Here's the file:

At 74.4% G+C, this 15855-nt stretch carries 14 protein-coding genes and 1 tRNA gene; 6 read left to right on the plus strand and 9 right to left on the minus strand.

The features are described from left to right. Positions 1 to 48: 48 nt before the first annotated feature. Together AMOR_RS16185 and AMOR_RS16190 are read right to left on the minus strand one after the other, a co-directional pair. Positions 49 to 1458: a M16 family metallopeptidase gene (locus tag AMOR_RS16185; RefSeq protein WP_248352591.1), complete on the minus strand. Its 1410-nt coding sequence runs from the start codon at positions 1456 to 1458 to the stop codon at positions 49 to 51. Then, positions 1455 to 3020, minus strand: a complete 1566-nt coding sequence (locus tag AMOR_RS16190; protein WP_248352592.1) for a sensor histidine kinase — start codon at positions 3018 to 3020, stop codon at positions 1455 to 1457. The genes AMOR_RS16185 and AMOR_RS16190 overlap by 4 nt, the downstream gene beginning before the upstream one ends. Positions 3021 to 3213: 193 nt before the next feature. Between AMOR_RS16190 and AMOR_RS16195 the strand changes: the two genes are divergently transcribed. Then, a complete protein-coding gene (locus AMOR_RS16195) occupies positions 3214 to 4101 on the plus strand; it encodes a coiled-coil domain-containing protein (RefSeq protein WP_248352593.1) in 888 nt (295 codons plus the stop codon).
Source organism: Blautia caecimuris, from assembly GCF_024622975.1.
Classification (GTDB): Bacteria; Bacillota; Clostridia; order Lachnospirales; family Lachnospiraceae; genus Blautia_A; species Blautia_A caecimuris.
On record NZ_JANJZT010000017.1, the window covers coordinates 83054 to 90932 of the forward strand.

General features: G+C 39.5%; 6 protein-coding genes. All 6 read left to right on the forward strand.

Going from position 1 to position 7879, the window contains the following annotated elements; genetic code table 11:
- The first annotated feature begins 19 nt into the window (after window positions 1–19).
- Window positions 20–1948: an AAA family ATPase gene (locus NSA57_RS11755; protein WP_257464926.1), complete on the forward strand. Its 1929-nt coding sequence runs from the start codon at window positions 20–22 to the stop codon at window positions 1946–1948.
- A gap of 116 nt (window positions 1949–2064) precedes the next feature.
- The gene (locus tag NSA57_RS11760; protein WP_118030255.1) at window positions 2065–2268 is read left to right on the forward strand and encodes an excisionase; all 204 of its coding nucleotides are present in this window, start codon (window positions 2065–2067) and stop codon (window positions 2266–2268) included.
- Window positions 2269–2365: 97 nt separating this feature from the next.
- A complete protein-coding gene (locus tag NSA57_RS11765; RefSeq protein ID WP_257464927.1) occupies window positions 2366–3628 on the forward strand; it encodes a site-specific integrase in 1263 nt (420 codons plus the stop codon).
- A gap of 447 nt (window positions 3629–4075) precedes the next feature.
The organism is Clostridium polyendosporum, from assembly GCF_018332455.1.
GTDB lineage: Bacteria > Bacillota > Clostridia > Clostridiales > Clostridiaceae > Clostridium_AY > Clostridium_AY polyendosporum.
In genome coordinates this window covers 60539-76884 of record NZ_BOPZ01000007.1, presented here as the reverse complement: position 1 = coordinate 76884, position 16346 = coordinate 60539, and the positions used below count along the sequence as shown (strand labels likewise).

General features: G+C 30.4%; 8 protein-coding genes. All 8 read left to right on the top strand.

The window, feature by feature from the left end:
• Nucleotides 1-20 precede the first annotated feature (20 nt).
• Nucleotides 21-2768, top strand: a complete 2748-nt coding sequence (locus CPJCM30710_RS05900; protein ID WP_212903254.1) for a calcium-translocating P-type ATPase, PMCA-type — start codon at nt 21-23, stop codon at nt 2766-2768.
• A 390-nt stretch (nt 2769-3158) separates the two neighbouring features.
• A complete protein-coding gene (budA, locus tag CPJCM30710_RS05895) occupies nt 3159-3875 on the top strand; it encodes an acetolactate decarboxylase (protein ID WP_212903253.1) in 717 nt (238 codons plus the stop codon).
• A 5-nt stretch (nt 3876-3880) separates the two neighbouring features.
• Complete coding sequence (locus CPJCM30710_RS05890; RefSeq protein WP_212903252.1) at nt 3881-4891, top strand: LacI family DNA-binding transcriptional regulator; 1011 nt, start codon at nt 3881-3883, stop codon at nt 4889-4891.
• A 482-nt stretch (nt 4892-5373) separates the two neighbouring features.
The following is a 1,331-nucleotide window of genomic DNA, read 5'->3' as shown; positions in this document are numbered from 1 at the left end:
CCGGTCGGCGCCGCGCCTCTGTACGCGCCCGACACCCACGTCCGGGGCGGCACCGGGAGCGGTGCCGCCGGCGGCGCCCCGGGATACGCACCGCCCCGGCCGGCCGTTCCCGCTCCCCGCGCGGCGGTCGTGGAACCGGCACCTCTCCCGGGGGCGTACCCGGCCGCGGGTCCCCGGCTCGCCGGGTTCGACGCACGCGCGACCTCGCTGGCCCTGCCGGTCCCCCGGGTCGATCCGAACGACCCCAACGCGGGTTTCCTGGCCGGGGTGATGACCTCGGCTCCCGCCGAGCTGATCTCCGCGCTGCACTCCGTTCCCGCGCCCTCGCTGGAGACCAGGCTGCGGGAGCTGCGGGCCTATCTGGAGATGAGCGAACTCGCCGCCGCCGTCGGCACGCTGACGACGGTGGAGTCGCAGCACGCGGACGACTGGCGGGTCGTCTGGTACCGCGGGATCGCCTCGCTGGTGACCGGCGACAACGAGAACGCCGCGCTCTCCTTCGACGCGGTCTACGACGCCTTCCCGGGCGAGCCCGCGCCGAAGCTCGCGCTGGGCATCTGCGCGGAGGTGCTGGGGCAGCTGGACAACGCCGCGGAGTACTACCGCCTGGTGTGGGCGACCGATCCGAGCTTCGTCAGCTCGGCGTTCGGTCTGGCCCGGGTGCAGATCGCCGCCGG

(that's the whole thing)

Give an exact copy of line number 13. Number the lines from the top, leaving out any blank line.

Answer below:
- A complete protein-coding gene (locus tag NSA57_RS11765; RefSeq protein ID WP_257464927.1) occupies window positions 2366–3628 on the forward strand; it encodes a site-specific integrase in 1263 nt (420 codons plus the stop codon).